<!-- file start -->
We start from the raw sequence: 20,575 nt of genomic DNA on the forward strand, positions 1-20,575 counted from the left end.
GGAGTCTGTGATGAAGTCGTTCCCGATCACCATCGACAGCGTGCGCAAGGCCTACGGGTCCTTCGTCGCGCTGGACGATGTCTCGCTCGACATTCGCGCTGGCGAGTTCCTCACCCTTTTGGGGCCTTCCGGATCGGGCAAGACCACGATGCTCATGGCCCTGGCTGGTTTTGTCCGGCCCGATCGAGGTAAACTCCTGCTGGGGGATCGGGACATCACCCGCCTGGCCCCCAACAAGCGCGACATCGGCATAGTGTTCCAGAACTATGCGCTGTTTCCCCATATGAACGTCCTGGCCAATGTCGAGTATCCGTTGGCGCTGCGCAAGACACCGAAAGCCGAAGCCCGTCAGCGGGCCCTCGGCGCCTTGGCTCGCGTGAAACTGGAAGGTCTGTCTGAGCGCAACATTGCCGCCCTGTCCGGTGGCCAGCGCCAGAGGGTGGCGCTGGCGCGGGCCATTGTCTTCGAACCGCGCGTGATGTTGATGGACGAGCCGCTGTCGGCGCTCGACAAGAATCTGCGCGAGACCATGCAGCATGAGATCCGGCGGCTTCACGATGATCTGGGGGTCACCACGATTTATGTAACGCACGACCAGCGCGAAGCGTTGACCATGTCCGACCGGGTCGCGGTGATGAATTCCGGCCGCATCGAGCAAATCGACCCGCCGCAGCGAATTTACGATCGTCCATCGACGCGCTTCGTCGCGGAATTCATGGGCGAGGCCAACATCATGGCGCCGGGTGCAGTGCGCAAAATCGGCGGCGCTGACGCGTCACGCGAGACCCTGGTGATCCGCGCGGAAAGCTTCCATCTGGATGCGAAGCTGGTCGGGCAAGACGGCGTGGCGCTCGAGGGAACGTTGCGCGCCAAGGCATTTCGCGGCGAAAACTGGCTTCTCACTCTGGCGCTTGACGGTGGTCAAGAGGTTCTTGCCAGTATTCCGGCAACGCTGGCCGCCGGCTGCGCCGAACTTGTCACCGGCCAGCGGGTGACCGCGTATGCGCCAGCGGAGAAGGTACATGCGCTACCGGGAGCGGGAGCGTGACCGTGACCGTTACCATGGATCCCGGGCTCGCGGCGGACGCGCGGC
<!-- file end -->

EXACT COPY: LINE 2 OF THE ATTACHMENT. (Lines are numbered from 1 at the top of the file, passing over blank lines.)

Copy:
GGAGTCTGTGATGAAGTCGTTCCCGATCACCATCGACAGCGTGCGCAAGGCCTACGGGTCCTTCGTCGCGCTGGACGATGTCTCGCTCGACATTCGCGCTGGCGAGTTCCTCACCCTTTTGGGGCCTTCCGGATCGGGCAAGACCACGATGCTCATGGCCCTGGCTGGTTTTGTCCGGCCCGATCGAGGTAAACTCCTGCTGGGGGATCGGGACATCACCCGCCTGGCCCCCAACAAGCGCGACATCGGCATAGTGTTCCAGAACTATGCGCTGTTTCCCCATATGAACGTCCTGGCCAATGTCGAGTATCCGTTGGCGCTGCGCAAGACACCGAAAGCCGAAGCCCGTCAGCGGGCCCTCGGCGCCTTGGCTCGCGTGAAACTGGAAGGTCTGTCTGAGCGCAACATTGCCGCCCTGTCCGGTGGCCAGCGCCAGAGGGTGGCGCTGGCGCGGGCCATTGTCTTCGAACCGCGCGTGATGTTGATGGACGAGCCGCTGTCGGCGCTCGACAAGAATCTGCGCGAGACCATGCAGCATGAGATCCGGCGGCTTCACGATGATCTGGGGGTCACCACGATTTATGTAACGCACGACCAGCGCGAAGCGTTGACCATGTCCGACCGGGTCGCGGTGATGAATTCCGGCCGCATCGAGCAAATCGACCCGCCGCAGCGAATTTACGATCGTCCATCGACGCGCTTCGTCGCGGAATTCATGGGCGAGGCCAACATCATGGCGCCGGGTGCAGTGCGCAAAATCGGCGGCGCTGACGCGTCACGCGAGACCCTGGTGATCCGCGCGGAAAGCTTCCATCTGGATGCGAAGCTGGTCGGGCAAGACGGCGTGGCGCTCGAGGGAACGTTGCGCGCCAAGGCATTTCGCGGCGAAAACTGGCTTCTCACTCTGGCGCTTGACGGTGGTCAAGAGGTTCTTGCCAGTATTCCGGCAACGCTGGCCGCCGGCTGCGCCGAACTTGTCACCGGCCAGCGGGTGACCGCGTATGCGCCAGCGGAGAAGGTACATGCGCTACCGGGAGCGGGAGCGTGACCGTGACCGTTACCATGGATCCCGGGCTCGCGGCGGACGCGCGGC